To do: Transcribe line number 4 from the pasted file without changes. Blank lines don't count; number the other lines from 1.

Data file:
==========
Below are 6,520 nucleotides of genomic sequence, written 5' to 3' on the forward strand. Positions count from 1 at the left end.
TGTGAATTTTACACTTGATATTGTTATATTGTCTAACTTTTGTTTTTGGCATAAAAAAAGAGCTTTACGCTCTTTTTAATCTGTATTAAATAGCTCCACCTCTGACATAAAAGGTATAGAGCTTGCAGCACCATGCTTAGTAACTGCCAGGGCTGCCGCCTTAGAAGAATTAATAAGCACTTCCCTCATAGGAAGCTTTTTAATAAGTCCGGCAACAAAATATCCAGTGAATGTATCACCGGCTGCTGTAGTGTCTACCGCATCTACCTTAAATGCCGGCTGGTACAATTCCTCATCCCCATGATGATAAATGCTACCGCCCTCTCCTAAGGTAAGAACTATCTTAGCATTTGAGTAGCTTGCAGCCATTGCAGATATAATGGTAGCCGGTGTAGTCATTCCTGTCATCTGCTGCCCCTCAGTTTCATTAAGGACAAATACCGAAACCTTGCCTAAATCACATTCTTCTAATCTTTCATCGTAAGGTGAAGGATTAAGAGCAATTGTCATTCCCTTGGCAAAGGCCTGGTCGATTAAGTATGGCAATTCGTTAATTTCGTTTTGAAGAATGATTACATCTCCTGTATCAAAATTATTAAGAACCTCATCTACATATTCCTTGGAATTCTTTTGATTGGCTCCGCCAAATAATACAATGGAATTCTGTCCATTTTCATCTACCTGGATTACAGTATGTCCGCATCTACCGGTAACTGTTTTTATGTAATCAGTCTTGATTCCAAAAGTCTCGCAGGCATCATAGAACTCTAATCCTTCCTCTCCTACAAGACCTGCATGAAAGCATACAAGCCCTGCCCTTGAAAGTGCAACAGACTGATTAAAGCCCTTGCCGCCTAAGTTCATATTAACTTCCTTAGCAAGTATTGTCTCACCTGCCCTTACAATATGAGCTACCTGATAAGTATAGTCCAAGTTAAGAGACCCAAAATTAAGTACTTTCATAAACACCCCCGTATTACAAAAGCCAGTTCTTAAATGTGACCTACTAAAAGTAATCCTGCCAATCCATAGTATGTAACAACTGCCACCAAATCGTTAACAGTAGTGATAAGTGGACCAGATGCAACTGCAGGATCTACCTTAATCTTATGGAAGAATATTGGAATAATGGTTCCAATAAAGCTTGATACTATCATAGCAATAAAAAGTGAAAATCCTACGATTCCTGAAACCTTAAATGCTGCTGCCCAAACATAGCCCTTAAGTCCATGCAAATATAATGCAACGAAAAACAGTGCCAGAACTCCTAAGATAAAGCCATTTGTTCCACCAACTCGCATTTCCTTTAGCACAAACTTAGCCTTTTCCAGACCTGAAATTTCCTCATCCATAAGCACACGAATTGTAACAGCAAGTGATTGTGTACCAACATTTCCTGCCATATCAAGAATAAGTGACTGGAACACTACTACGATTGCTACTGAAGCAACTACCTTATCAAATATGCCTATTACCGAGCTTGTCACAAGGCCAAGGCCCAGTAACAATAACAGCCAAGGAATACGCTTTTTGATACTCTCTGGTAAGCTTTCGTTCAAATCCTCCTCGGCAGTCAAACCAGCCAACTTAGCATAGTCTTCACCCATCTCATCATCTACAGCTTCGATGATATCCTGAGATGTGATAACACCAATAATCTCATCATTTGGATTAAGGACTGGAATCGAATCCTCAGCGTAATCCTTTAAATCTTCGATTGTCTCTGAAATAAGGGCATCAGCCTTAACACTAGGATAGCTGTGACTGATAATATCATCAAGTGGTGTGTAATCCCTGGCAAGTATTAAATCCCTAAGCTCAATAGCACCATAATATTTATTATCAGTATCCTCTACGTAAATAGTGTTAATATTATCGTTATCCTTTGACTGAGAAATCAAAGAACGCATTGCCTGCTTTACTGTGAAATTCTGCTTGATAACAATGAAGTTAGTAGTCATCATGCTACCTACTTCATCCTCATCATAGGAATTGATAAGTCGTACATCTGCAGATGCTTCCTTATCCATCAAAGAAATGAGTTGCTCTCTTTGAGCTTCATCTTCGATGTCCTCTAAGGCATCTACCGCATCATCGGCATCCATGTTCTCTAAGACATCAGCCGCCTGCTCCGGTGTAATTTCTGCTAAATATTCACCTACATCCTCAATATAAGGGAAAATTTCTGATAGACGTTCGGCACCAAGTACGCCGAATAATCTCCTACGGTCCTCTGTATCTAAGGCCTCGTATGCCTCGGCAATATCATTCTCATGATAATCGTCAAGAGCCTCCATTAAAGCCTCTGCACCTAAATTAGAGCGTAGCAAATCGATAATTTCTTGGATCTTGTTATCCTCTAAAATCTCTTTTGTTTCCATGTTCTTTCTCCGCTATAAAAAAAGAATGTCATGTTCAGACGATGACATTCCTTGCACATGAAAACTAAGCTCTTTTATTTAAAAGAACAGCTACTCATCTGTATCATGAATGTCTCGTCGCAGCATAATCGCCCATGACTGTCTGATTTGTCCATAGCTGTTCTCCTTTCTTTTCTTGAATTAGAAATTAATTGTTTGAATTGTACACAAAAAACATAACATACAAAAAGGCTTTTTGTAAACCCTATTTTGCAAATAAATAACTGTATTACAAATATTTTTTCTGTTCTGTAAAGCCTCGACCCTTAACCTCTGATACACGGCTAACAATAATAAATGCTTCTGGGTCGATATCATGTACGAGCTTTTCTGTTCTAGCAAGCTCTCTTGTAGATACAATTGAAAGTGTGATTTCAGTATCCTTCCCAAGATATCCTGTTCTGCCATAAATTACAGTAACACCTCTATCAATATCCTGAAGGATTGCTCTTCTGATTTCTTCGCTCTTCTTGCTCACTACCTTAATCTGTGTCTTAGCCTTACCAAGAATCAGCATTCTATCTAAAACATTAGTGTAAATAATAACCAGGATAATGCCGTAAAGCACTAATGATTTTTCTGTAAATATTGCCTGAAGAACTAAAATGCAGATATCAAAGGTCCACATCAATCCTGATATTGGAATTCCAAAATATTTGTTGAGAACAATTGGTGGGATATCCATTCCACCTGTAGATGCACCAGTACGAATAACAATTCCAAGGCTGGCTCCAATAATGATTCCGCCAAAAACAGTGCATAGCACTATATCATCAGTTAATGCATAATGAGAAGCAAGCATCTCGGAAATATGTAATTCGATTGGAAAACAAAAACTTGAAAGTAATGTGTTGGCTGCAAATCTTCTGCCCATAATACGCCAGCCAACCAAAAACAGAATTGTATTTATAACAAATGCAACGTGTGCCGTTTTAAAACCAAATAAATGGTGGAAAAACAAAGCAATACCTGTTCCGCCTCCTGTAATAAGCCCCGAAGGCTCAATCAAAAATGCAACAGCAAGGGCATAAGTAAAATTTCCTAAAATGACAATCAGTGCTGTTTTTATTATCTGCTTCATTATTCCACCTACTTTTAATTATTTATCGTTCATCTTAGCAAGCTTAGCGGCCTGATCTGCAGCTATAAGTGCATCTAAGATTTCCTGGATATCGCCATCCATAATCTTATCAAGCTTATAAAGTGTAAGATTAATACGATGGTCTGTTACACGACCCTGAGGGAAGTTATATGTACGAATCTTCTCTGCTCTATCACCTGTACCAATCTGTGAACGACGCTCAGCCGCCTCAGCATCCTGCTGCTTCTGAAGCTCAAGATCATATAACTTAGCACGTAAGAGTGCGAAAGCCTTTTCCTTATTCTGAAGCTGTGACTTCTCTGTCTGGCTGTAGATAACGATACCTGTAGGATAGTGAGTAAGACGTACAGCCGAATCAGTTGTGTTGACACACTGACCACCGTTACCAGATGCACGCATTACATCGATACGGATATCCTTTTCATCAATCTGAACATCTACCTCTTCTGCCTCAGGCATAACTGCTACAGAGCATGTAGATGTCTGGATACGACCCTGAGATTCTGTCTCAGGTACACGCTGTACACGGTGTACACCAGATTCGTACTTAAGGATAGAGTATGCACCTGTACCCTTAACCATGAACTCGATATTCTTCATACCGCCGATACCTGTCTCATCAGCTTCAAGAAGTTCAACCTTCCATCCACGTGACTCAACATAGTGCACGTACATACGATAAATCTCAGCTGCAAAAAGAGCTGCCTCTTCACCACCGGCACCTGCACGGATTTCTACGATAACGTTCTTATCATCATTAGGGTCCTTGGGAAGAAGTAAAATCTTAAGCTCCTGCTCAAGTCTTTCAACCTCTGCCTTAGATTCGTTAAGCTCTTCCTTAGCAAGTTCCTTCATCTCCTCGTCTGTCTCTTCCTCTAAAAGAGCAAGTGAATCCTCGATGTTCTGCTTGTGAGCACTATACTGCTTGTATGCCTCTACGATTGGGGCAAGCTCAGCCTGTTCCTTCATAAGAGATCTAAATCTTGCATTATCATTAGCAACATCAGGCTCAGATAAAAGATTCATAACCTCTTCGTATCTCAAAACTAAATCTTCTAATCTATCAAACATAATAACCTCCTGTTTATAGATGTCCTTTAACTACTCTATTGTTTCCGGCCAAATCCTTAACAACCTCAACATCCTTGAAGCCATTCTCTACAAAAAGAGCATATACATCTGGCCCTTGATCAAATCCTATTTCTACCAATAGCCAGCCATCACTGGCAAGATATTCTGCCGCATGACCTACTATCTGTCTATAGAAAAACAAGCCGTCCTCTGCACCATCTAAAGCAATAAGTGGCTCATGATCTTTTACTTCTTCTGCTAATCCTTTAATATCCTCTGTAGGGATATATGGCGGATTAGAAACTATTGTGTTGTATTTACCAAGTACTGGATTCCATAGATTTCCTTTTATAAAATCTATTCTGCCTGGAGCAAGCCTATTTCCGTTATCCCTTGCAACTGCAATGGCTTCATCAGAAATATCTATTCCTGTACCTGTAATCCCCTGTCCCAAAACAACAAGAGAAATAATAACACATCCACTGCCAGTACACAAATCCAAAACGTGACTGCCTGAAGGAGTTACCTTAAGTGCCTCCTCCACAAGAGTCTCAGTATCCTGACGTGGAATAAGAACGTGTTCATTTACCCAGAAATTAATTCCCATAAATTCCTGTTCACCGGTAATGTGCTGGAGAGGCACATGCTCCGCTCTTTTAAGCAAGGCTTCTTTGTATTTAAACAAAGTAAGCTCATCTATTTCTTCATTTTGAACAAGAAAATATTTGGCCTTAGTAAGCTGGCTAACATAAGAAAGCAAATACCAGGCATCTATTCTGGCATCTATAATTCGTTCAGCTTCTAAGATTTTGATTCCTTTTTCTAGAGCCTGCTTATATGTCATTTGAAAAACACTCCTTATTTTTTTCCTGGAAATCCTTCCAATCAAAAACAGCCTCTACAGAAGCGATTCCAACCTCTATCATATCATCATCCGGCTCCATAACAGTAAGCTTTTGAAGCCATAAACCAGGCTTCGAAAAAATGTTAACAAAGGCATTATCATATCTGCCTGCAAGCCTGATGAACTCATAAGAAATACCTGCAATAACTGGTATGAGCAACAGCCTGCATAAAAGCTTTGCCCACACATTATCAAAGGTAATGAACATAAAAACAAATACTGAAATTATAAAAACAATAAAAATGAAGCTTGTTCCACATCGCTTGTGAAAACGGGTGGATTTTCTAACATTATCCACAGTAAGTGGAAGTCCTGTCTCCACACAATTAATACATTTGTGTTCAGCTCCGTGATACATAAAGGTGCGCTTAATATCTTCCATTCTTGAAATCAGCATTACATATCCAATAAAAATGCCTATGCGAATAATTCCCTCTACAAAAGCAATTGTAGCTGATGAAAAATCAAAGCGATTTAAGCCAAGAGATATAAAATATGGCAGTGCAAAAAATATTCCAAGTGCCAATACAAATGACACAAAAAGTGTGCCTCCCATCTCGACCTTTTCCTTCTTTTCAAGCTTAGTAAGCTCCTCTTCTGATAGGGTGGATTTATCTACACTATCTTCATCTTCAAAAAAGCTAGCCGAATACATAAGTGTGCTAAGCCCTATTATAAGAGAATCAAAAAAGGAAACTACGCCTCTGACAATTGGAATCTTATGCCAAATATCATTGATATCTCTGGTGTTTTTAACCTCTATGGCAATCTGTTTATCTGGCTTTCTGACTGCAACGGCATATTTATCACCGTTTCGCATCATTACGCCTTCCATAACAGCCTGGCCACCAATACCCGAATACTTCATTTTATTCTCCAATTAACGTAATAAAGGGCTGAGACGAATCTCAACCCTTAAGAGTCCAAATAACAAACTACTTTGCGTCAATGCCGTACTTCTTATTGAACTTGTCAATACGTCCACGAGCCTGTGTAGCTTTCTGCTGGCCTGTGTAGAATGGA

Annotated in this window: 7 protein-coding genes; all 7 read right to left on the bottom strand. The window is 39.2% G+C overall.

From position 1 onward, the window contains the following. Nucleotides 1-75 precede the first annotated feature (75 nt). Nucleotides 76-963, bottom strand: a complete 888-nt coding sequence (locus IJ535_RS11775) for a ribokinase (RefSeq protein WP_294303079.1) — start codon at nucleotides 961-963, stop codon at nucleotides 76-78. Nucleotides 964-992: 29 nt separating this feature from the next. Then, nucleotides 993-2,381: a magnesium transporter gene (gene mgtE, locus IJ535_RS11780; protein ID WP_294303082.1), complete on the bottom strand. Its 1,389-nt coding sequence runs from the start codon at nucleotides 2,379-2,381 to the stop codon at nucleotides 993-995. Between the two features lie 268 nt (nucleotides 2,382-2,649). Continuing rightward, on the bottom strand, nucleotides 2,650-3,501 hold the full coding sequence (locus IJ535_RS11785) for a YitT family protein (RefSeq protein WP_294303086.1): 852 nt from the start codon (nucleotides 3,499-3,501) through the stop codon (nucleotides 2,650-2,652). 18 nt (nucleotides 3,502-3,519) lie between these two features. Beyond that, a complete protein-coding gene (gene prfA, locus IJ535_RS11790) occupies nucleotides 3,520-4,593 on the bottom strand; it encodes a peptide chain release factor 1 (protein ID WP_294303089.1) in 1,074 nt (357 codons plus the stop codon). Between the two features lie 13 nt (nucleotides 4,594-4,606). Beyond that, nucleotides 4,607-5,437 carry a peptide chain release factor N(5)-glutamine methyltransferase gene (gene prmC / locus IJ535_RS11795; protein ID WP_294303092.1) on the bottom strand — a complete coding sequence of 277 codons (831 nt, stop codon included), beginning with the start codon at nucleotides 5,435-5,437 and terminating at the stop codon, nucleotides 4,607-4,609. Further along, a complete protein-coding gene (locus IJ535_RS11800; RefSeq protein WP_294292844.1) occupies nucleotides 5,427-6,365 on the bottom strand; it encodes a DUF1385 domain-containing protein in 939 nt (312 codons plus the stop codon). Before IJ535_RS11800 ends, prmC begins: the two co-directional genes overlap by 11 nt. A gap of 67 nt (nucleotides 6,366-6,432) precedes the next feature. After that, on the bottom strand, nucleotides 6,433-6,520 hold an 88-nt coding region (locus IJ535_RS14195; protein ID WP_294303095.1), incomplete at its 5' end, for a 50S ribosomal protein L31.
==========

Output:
From position 1 onward, the window contains the following. Nucleotides 1-75 precede the first annotated feature (75 nt). Nucleotides 76-963, bottom strand: a complete 888-nt coding sequence (locus IJ535_RS11775) for a ribokinase (RefSeq protein WP_294303079.1) — start codon at nucleotides 961-963, stop codon at nucleotides 76-78. Nucleotides 964-992: 29 nt separating this feature from the next. Then, nucleotides 993-2,381: a magnesium transporter gene (gene mgtE, locus IJ535_RS11780; protein ID WP_294303082.1), complete on the bottom strand. Its 1,389-nt coding sequence runs from the start codon at nucleotides 2,379-2,381 to the stop codon at nucleotides 993-995. Between the two features lie 268 nt (nucleotides 2,382-2,649). Continuing rightward, on the bottom strand, nucleotides 2,650-3,501 hold the full coding sequence (locus IJ535_RS11785) for a YitT family protein (RefSeq protein WP_294303086.1): 852 nt from the start codon (nucleotides 3,499-3,501) through the stop codon (nucleotides 2,650-2,652). 18 nt (nucleotides 3,502-3,519) lie between these two features. Beyond that, a complete protein-coding gene (gene prfA, locus IJ535_RS11790) occupies nucleotides 3,520-4,593 on the bottom strand; it encodes a peptide chain release factor 1 (protein ID WP_294303089.1) in 1,074 nt (357 codons plus the stop codon). Between the two features lie 13 nt (nucleotides 4,594-4,606). Beyond that, nucleotides 4,607-5,437 carry a peptide chain release factor N(5)-glutamine methyltransferase gene (gene prmC / locus IJ535_RS11795; protein ID WP_294303092.1) on the bottom strand — a complete coding sequence of 277 codons (831 nt, stop codon included), beginning with the start codon at nucleotides 5,435-5,437 and terminating at the stop codon, nucleotides 4,607-4,609. Further along, a complete protein-coding gene (locus IJ535_RS11800; RefSeq protein WP_294292844.1) occupies nucleotides 5,427-6,365 on the bottom strand; it encodes a DUF1385 domain-containing protein in 939 nt (312 codons plus the stop codon). Before IJ535_RS11800 ends, prmC begins: the two co-directional genes overlap by 11 nt. A gap of 67 nt (nucleotides 6,366-6,432) precedes the next feature. After that, on the bottom strand, nucleotides 6,433-6,520 hold an 88-nt coding region (locus IJ535_RS14195; protein ID WP_294303095.1), incomplete at its 5' end, for a 50S ribosomal protein L31.